Austrofundulus myersi Dahl 1958

Tomas Hrbek, Donald C. Taphorn & Jamie E. Thomerson, 2005, Molecular phylogeny of Austrofundulus Myers (Cyprinodontiformes: Rivulidae), with revision of the genus and the description of four new species., Zootaxa 825, pp. 1-39: 31-34

publication ID

z00825p001

publication LSID

lsid:zoobank.org:pub:A65C9E57-187D-4503-AD3A-E7E4135A77BF

persistent identifier

http://treatment.plazi.org/id/E071A73F-02D2-433D-A8B0-DCE5C8E2FB66

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Thomas

scientific name

Austrofundulus myersi Dahl 1958
status

 

Austrofundulus myersi Dahl 1958  ZBK 

Figure 16

Austrofundulus myersi Dahl 1958a  ZBK  : 1-58 (original description). Dahl 1958b: 42-44 (English translation of description). Weitzman and Wourms 1967: 96, fig 4 (photo). Wourms 1972: 142-168 (embryology).

Austrofundulus limnaeus  ZBK  Taphorn and Thomerson 1978: (proposed synonymy with A. limnaeus  ZBK  , description and morphometrics).

Austrofundulus transilis  ZBK  Turner 1967: 843-846 (reference to Colombian populations).

Holotype. CAS 149513 (original SU 49513). Adult male collected in a seasonal pond near Sincelejo, Colombia on 31 July 1950 by G. Dahl.

Paratypes. CAS 149513 (original SU 49513). Additional 7 specimens collected together with the holotype.

Diagnosis. This species is most similar to the Austrofundulus leoni  ZBK  . However, it is distinguished from all species of Austrofundulus  ZBK  by strong dark yellowish background body color in sexually mature males, and a robust body similar to A. guajira  ZBK  . Austrofundulus myersi  ZBK  has a short caudal peduncle, and a stocky caudal fin with medium sized extensions.

Description. The males have a dirty brown-yellowish colored background in the dorsal fin with several curved rows of dark brown spots. The dorsal can has long extensions. The dorsal fin of females is unpatterned, with clear or light gray background. The background color of the males’ caudal fin is yellowish, with grayish overtones towards the posterior section of the fin. There are numerous indistinct dull brown spots randomly interspersed throughout the caudal fin. The distal edge has a weak blackish-brown terminal edge. Both the dorsal and the ventral edge of the caudal fin extend to form a long “lyretail ”. Females have a light grayish caudal fin. The anal fin of males is patterned similarly to the dorsal fin. The background color is brown-yellowish with a few large indistinct brown flecks in the basal one half of the anal fin. The large brown flecks transition into a blackish-brown terminal margin. The base of the anal fin is light, and transitions into the light colored belly. The anal fin often has a long extension. The anal fin of females is clear, with a few faint basal spots. The pectoral fins of males are uniformly translucent brownish-yellow. The pelvic fins of males are similar to the pattern found on the anal fin. The background color is dirty brownish-yellow. Few males have indistinct brown spots near the basal portion of the fin. The base of the pelvic fin is almost white, and blends with the color of the belly. Females have translucent, light gray pectoral and pelvic fins. The basic background color is dirty brownish-yellow with gray overtones. Few dull light blue to almost white spots are present in the posterior two thirds of the body, while the anterior one third of the body has several light brown colored spots. Above the opercle, the spots are arranged into a diagonal pattern. The ventrum is light gray to almost white, without spots, while the dorsum is darker than the rest of the body. In females, the sides are light brown colored. The body is not spotted. As in males, the abdomen of females is lighter than the rest of the body, while the dorsum is darker. An indistinct black bar passes obliquely through the eye of both sexes, onto the head posteriorly above and anteriorly below the eye. The iris is silver. The upper portion of the head is dark gray, the lower light gray to cream. In females the head is predominantly gray or olive dorsally, and lighter ventrally. A few iridescent golden scales are present on the males’ opercle, which has an overall yellow tone. For meristics see Dahl (1958b), and Table 9.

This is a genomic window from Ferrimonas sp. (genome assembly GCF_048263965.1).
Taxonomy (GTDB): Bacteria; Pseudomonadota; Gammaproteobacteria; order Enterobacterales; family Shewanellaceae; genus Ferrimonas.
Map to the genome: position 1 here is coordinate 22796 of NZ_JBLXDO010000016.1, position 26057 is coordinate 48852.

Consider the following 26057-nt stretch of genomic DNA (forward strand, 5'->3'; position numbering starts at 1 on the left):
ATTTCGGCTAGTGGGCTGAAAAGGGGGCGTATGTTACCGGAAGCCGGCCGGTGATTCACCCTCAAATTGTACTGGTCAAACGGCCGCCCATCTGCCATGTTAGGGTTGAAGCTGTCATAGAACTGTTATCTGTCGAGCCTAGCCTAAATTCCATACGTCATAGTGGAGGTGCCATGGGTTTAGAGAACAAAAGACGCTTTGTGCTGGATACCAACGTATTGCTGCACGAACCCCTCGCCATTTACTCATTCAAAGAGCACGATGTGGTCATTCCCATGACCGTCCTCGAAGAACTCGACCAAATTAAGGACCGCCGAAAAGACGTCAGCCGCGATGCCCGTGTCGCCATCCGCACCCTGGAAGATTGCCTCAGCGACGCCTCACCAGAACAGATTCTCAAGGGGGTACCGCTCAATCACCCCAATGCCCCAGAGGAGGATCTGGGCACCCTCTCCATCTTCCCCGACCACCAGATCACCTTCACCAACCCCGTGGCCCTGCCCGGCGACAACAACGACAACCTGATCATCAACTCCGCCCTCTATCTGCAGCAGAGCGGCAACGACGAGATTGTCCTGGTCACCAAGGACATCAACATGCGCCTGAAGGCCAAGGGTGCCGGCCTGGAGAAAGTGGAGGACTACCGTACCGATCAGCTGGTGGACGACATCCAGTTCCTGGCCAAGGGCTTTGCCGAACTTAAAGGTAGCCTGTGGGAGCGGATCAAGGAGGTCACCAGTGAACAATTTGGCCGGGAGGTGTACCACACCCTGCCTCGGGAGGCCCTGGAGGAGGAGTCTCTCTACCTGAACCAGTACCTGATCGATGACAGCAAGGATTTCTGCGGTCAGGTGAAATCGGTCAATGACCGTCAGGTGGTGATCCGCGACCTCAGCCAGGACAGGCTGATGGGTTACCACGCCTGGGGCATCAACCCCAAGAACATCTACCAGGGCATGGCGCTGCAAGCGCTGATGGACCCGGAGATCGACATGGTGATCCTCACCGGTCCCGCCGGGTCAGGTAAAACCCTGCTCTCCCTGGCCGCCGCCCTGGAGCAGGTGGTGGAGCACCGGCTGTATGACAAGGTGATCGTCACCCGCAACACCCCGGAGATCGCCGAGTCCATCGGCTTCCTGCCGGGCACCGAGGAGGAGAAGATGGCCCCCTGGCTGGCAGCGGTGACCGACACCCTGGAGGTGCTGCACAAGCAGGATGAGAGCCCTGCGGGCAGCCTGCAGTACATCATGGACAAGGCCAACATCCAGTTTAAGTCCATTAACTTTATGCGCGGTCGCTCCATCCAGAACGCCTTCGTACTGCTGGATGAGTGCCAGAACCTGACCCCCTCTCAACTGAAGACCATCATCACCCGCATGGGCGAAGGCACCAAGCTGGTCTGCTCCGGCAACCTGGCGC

Etymology. Dahl named this species to honor Dr. George Sprague Meyer, an eminent ichthyologist from Stanford University.

Distribution. A. myersi  ZBK  is known from the floodplain savannahs of the lower Río Magdalena between Cartagena and Barranquilla Colombia. Its distribution extents inland up the Río Magdalena valley (Fig. 1), however, the extent of its distribution is poorly known.